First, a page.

The Myth of the New Year's Resolution
It happens every year. We all declare some grandiose plan such as "This is my year! I will finally lose 10 pounds!," or "This year I'm not going to drink every night," or "This year I really will go to the gym 3 times a week." Then, by February we're back to old habits. We've stepped on the scale and "Uh OH." We've looked back at our workouts on Beyond the Whiteboard and have only made it to 15 classes since Jan.
There's nothing wrong with making New Year's Resolutions. The New Year is a natural transition time. It's a time for us to reflect and challenge ourselves to be better. The problem with most New Year's Resolutions is that we make a big fat hairy goal and we have no idea how to achieve it.
If you want to make your New Year's Resolution stick until the spring, you need to break it down it manageable steps. In other words, you need to shrink the change.
Let's say your New Year's Resolution is to eat better. First define what that means. Are you eating Paleo? Are you eating only low-insulin foods? Are you eating vegan? You need to decide what eating better means for you, because I can assure you that my definition of eating better is very different from yours.
Next, decide why you need to eat better. Do you want to do it because you believe it will make you feel better or look better? Write that down. This is your WHY and you need to be super clear about it.
Next, decide how you will know if you're successful. You want this to be something you can measure. It can be weight, inches, your ability to do 70 burpees in 7 minutes, whatever. It just needs to be meaningful to you and something you can measure.
Once you've defined your goal, developed why you're doing it, and determined what success looks like (through measurements), let's assign a timeline to it. Do you want to start eating better today? Do you want to start eating better next week? Put some time constraints on it, and determine when you'll know yo've been successful. Then, shrink the change. Eating better all at once can bet overwhelming.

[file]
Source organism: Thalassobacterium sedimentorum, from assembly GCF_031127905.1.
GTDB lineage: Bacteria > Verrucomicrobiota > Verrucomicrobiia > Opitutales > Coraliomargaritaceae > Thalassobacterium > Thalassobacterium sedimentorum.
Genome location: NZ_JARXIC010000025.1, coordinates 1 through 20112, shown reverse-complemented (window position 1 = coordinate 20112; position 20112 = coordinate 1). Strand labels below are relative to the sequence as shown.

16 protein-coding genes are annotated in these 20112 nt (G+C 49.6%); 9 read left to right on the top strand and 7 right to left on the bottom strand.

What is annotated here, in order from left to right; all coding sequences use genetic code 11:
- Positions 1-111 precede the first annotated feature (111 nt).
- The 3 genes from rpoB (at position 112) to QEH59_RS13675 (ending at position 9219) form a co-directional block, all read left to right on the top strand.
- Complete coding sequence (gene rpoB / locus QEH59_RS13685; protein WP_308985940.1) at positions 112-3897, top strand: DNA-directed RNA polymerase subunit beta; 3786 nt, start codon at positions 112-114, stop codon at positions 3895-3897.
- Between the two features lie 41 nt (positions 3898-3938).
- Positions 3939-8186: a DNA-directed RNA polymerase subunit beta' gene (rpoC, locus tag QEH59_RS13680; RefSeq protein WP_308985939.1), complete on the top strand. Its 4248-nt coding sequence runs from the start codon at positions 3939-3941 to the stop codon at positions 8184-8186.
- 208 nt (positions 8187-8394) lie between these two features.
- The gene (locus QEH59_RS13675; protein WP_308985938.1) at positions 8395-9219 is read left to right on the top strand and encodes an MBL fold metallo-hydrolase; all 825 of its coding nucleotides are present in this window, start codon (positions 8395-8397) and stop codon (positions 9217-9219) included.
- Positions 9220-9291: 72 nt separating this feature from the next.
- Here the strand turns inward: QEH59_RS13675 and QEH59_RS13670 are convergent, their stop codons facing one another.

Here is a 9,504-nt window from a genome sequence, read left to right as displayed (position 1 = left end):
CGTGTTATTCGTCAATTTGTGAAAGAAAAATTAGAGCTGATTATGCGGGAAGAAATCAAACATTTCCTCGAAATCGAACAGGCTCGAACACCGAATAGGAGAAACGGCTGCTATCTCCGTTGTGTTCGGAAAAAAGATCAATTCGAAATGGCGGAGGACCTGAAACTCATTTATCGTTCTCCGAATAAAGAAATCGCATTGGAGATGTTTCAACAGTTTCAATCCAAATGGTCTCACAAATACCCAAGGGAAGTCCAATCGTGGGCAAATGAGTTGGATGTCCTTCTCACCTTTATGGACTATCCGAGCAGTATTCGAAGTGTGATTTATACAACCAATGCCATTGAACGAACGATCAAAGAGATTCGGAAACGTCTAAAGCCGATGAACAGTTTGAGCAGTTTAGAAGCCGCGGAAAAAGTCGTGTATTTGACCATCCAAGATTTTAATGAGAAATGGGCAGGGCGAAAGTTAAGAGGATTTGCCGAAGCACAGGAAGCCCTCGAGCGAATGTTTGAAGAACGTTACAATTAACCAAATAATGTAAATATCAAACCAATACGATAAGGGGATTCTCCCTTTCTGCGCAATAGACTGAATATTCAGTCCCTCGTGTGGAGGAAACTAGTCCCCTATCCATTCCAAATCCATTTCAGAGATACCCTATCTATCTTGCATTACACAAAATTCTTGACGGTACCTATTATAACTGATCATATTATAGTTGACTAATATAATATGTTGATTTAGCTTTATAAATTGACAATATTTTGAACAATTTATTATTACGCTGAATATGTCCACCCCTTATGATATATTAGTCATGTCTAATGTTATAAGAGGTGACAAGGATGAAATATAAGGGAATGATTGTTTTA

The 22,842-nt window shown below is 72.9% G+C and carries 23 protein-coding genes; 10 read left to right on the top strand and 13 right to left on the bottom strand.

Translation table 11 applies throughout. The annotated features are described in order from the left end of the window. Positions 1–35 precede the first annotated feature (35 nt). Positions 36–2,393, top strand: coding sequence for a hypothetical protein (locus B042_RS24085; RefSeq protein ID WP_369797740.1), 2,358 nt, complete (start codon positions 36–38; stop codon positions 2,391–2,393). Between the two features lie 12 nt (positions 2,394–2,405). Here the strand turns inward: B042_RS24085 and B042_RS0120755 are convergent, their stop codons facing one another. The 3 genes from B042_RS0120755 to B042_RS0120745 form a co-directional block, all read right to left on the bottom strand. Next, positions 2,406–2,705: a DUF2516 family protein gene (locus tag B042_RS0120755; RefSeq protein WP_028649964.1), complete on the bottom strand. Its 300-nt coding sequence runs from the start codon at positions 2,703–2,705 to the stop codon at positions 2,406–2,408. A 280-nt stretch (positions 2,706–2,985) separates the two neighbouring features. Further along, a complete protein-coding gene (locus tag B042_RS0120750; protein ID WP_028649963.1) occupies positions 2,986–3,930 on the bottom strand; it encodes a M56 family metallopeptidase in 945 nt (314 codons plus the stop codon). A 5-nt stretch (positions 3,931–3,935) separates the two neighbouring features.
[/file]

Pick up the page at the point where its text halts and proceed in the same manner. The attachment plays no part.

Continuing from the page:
What if you commit to eating just one meal per day according to your new eating better standard? Eat one "good" meal every day for a week. Then in week two start eating 2 "good" meals every day. Then, in week, 3 increase that to 16 meals for the entire week. This will give you 80% "good" meals. This is a better strategy than 3 "good" meals everyday for a week because well, life happens. Commit to 16 healthy and amazing meals every week for two weeks and see how you feel.
Then measure your success. If you're not where you wanted to be reassess your processes. Perhaps you really do need to eat 90% of your meals according to your new standard. Or, perhaps 80% if just perfect. You're making progress and you can still go out to Map Brewery after skiing. Win Win!
New Year's Resolutions can be motivating and fun. However, motivation alone is not enough to make us commit to a goal. We need small successes that build into larger successes that create huge, fantastic momentum. Success will keep your motivation high, not the other way around.
So set your New Year's Resolution up for success! Shrink the change and make your resolution measurable and time bound. Let's see how many of us can stick with our New Year's Resolutions until our April Check-ins!
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